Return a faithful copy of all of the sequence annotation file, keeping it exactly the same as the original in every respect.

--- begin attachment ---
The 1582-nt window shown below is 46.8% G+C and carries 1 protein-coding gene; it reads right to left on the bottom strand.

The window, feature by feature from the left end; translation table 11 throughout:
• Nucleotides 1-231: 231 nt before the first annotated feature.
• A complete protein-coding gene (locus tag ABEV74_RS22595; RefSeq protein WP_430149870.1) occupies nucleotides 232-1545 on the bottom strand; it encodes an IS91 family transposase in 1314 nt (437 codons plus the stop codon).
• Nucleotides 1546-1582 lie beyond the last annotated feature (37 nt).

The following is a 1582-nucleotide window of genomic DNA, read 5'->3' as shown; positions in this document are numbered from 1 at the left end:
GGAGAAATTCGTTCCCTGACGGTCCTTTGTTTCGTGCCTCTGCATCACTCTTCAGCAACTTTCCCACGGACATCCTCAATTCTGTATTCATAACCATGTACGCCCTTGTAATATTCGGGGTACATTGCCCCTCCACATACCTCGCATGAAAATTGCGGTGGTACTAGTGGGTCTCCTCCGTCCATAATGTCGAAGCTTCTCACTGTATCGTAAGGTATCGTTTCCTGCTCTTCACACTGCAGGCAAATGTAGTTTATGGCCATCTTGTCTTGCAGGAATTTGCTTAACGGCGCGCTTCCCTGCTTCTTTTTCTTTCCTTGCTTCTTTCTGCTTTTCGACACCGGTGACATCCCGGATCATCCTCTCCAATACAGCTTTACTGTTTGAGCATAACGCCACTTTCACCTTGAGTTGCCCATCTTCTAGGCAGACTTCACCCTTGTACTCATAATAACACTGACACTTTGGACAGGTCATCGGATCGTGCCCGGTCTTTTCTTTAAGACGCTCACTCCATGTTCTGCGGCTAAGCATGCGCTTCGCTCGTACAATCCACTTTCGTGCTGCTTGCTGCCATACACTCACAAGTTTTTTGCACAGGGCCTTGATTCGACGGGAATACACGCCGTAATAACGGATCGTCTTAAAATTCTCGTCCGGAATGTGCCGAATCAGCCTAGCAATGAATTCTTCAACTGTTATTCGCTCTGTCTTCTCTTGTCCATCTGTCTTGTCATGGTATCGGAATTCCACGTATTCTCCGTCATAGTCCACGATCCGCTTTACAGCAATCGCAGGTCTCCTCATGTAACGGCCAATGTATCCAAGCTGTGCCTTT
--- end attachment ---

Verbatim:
The 1582-nt window shown below is 46.8% G+C and carries 1 protein-coding gene; it reads right to left on the bottom strand.

The window, feature by feature from the left end; translation table 11 throughout:
• Nucleotides 1-231: 231 nt before the first annotated feature.
• A complete protein-coding gene (locus tag ABEV74_RS22595; RefSeq protein WP_430149870.1) occupies nucleotides 232-1545 on the bottom strand; it encodes an IS91 family transposase in 1314 nt (437 codons plus the stop codon).
• Nucleotides 1546-1582 lie beyond the last annotated feature (37 nt).

The following is a 1582-nucleotide window of genomic DNA, read 5'->3' as shown; positions in this document are numbered from 1 at the left end:
GGAGAAATTCGTTCCCTGACGGTCCTTTGTTTCGTGCCTCTGCATCACTCTTCAGCAACTTTCCCACGGACATCCTCAATTCTGTATTCATAACCATGTACGCCCTTGTAATATTCGGGGTACATTGCCCCTCCACATACCTCGCATGAAAATTGCGGTGGTACTAGTGGGTCTCCTCCGTCCATAATGTCGAAGCTTCTCACTGTATCGTAAGGTATCGTTTCCTGCTCTTCACACTGCAGGCAAATGTAGTTTATGGCCATCTTGTCTTGCAGGAATTTGCTTAACGGCGCGCTTCCCTGCTTCTTTTTCTTTCCTTGCTTCTTTCTGCTTTTCGACACCGGTGACATCCCGGATCATCCTCTCCAATACAGCTTTACTGTTTGAGCATAACGCCACTTTCACCTTGAGTTGCCCATCTTCTAGGCAGACTTCACCCTTGTACTCATAATAACACTGACACTTTGGACAGGTCATCGGATCGTGCCCGGTCTTTTCTTTAAGACGCTCACTCCATGTTCTGCGGCTAAGCATGCGCTTCGCTCGTACAATCCACTTTCGTGCTGCTTGCTGCCATACACTCACAAGTTTTTTGCACAGGGCCTTGATTCGACGGGAATACACGCCGTAATAACGGATCGTCTTAAAATTCTCGTCCGGAATGTGCCGAATCAGCCTAGCAATGAATTCTTCAACTGTTATTCGCTCTGTCTTCTCTTGTCCATCTGTCTTGTCATGGTATCGGAATTCCACGTATTCTCCGTCATAGTCCACGATCCGCTTTACAGCAATCGCAGGTCTCCTCATGTAACGGCCAATGTATCCAAGCTGTGCCTTT